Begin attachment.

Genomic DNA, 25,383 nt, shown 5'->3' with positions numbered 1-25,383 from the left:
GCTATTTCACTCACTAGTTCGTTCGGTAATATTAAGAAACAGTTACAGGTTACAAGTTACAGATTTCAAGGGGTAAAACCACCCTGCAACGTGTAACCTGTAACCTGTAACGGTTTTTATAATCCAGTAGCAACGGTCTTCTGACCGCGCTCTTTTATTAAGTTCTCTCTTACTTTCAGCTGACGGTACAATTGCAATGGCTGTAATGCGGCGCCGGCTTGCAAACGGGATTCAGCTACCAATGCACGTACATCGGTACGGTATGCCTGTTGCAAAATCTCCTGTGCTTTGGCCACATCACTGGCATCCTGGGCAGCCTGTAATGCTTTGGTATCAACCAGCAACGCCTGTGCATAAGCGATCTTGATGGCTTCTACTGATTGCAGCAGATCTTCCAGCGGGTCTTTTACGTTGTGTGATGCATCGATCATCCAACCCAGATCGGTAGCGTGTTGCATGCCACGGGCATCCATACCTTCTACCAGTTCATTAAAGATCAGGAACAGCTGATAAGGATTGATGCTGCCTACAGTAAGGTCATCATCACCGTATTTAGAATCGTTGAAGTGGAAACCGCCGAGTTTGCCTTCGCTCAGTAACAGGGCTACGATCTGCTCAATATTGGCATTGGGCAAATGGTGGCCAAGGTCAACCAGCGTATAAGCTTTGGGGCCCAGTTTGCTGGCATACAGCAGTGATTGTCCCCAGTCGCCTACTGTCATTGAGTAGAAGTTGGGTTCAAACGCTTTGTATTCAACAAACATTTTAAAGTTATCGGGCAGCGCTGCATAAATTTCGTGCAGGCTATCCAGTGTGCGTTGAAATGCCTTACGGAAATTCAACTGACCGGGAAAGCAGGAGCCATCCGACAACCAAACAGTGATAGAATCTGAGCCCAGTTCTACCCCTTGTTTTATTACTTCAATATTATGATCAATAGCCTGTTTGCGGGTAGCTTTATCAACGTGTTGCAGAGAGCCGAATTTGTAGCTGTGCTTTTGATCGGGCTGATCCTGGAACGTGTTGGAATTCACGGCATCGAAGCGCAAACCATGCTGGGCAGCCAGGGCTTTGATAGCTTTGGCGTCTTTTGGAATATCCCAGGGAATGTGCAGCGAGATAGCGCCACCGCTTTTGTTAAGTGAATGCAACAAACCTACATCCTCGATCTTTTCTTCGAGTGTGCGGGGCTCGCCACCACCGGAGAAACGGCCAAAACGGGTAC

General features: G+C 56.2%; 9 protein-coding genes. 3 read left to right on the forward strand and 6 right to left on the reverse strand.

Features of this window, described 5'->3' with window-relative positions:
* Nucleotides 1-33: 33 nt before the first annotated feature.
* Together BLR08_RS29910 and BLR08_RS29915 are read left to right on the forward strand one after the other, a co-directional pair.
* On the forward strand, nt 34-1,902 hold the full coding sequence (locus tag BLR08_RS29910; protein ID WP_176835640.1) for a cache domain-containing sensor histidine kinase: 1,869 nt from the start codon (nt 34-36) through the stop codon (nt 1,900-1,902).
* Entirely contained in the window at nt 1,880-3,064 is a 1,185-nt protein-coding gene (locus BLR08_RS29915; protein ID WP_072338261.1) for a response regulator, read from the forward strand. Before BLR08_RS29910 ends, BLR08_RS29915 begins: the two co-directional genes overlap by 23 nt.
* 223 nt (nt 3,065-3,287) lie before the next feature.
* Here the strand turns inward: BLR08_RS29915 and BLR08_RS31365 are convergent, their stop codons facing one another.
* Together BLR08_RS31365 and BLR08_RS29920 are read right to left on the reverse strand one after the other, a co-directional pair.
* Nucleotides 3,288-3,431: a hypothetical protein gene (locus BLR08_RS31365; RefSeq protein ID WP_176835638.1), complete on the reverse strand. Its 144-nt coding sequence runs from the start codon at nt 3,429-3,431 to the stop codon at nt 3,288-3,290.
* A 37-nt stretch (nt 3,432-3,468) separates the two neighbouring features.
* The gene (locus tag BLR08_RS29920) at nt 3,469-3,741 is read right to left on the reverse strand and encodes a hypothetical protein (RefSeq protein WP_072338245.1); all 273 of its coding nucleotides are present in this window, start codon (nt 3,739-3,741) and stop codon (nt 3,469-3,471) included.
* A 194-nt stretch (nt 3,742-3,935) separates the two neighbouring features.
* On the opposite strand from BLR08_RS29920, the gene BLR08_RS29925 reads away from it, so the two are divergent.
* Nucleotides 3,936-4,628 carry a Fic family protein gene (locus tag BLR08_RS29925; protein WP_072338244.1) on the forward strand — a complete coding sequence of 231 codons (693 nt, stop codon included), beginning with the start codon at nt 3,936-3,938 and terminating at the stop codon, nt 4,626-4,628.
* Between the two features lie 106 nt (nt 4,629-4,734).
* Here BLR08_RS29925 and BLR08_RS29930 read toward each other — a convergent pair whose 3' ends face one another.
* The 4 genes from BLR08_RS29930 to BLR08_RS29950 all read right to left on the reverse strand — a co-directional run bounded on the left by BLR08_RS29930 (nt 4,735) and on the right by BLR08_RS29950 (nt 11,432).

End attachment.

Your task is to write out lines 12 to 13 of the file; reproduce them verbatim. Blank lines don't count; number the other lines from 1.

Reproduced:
* Nucleotides 3,288-3,431: a hypothetical protein gene (locus BLR08_RS31365; RefSeq protein ID WP_176835638.1), complete on the reverse strand. Its 144-nt coding sequence runs from the start codon at nt 3,429-3,431 to the stop codon at nt 3,288-3,290.
* A 37-nt stretch (nt 3,432-3,468) separates the two neighbouring features.